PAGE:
Foreshadowing our need for a strong defense against destructive immigration policies is the President-elect’s recent selection of Alabama Senator Jeff Sessions as the Attorney General of the United States. Sessions’ rhetoric and demeanor offend the honor of the Attorney General position, evidenced by repeated allegations against him of making racist, predatory remarks.

As head of the Department of Justice and chief legal counsel to the president, the duties of the attorney general are extraordinarily influential. In addition to representing the United States, the attorney general is charged with the protection of vulnerable populations from violations of federal law. Yet it is these vulnerable populations — particularly minorities and immigrants — that Sessions repeatedly attacks.

President Reagan nominated Sessions for a federal judgeship in Alabama in 1986, but sworn statements during his confirmation hearings revealed his disdain for the NAACP and ACLU, calling the organizations “un-American,” and his nonchalance about the Ku Klux Klan. Allegations about Sessions’ racist remarks and actions, as well as derogatory statements he made to African Americans, ultimately led to the Senate’s rejection of his nomination — a remarkably rare occurrence. Since 1789, the Senate has explicitly rejected fewer than 2 percent of all cabinet nominees.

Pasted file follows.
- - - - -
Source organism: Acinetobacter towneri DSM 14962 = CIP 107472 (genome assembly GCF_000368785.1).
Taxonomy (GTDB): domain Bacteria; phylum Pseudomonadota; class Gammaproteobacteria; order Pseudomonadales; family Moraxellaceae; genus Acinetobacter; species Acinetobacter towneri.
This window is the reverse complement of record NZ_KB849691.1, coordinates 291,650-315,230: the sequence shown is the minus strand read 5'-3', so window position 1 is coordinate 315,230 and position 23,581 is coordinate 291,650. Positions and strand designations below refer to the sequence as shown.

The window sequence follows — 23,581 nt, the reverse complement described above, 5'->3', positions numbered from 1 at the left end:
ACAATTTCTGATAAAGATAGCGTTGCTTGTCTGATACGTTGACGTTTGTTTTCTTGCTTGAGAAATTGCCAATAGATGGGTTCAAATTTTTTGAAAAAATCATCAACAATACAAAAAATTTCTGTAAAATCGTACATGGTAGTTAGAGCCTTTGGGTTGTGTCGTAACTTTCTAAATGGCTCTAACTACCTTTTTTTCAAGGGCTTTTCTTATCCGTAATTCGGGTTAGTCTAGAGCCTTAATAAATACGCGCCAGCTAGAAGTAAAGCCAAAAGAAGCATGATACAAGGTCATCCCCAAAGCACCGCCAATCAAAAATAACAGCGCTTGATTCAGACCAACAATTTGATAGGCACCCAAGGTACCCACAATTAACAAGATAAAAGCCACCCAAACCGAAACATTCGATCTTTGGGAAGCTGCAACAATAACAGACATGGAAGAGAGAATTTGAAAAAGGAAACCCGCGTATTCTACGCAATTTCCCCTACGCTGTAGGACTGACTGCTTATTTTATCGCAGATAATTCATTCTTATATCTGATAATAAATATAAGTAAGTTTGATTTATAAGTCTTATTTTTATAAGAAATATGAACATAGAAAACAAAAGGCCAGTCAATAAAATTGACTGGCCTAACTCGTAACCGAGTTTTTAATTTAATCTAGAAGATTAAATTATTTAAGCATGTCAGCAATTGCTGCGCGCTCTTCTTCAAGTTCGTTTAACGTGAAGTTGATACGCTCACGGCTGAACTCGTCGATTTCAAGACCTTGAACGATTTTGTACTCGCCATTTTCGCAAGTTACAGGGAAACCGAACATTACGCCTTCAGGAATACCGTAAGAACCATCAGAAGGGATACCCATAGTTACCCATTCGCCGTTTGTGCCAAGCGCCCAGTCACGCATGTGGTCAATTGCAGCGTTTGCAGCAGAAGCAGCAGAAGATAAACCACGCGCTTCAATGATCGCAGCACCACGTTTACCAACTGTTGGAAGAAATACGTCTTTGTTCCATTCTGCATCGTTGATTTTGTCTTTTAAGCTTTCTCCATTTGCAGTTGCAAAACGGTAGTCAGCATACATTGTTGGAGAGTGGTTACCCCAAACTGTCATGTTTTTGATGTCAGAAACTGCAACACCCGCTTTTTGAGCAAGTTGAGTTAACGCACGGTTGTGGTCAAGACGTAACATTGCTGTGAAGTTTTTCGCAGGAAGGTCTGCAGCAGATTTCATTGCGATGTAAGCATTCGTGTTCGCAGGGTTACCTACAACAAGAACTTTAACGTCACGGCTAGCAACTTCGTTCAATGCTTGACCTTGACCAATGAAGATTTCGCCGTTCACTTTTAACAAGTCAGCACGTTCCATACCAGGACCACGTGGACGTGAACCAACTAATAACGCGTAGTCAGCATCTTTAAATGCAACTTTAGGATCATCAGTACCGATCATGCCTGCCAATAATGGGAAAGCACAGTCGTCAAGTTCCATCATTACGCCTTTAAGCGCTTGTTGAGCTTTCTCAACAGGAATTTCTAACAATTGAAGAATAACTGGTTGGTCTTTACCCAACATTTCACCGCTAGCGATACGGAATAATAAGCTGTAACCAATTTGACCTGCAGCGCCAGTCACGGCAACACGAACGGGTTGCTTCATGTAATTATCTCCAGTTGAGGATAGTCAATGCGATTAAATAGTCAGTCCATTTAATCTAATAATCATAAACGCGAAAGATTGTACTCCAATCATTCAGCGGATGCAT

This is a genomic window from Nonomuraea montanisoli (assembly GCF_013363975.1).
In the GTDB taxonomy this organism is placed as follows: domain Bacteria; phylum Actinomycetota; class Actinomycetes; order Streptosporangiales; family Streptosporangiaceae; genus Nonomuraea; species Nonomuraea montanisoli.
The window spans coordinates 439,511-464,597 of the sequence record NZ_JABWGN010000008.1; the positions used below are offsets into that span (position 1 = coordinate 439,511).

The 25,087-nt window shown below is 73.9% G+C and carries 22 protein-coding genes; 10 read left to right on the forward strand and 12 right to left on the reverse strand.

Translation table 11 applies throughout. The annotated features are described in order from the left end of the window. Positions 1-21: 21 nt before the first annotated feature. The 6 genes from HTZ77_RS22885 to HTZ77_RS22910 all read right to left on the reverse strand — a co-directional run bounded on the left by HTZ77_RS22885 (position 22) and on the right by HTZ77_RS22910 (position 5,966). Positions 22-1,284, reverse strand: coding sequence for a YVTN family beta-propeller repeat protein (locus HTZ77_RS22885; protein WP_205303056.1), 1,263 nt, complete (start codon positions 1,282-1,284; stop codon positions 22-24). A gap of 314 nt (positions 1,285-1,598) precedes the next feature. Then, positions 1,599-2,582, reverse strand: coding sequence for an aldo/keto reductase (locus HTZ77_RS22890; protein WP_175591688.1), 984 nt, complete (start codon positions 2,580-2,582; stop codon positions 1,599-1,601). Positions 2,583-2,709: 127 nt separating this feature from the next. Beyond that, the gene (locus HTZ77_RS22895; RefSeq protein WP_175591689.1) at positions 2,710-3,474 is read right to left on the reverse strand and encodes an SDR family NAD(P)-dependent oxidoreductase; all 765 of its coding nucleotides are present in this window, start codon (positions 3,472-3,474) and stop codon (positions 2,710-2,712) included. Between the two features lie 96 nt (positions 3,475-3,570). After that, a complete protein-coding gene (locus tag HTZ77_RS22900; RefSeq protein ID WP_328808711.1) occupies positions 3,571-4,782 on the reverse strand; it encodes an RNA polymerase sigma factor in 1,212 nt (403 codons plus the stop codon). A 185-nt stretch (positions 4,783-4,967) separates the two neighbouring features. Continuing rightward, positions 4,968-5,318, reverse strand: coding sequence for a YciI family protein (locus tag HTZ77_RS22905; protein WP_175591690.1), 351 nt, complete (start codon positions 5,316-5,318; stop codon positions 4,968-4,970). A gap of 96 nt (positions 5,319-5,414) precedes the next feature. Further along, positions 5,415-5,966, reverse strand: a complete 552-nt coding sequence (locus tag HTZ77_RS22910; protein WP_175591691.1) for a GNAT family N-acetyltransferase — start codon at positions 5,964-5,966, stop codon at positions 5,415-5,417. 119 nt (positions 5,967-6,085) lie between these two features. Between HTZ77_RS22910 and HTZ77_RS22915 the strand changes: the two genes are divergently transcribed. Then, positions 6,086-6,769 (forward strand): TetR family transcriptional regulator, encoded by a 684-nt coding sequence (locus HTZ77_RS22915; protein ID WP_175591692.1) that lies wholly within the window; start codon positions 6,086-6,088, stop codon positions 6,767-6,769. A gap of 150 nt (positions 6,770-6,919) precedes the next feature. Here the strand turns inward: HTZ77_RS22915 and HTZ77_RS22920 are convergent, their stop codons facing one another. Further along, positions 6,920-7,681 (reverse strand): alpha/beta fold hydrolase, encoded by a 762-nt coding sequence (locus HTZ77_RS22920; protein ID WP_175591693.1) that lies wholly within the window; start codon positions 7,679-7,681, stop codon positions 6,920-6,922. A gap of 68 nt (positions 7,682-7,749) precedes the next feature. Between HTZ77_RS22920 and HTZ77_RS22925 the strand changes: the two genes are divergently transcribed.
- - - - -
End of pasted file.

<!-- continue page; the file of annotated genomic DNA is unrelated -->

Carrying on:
Not only does Sessions’ dismissal of civil rights undermine his credibility, his long history of severe restrictions on immigration is alarming. Sessions has vehemently opposed immigration reform legislation and voted to deny all federal funding to any city identified as a sanctuary city.

From his potential post as Attorney General, Senator Sessions can implement his long-standing fear of immigrants by prosecuting low-level offenses and legitimizing unwarranted, severe penalties, and by cutting funding to sanctuary cities. He can also implement procedural and administrative changes that will negatively affect any immigrant — legal or illegal — attempting to navigate the legal system. For instance, by hiring additional immigration judges and putting in place expedited removal proceedings, Senator Sessions can hurriedly deport millions of immigrants who may have a legal right to be in the United States.

Perhaps most indicative of Senator Sessions’ inability to divorce his personal political beliefs from enforcement of our laws is evidenced by his support for a ban on Muslims entering the United States.

While suspension of immigration from certain parts of the world may have a legal basis, it is constitutionally untenable to ban Muslim immigrants. Harking back to the embarrassing Chinese Exclusion Act of 1882 used to halt the influx of Chinese laborers, a new religious-based ban would violate similar Constitutional guarantees of religious freedom, due process, and equal protection.

Certainly, Presidents have significant latitude with regard to immigration policy and executive power, making it especially critical that the Attorney General, as the highest legal scholar in America, approach issues with a principled and objective eye — an eye Sessions most certainly does not possess.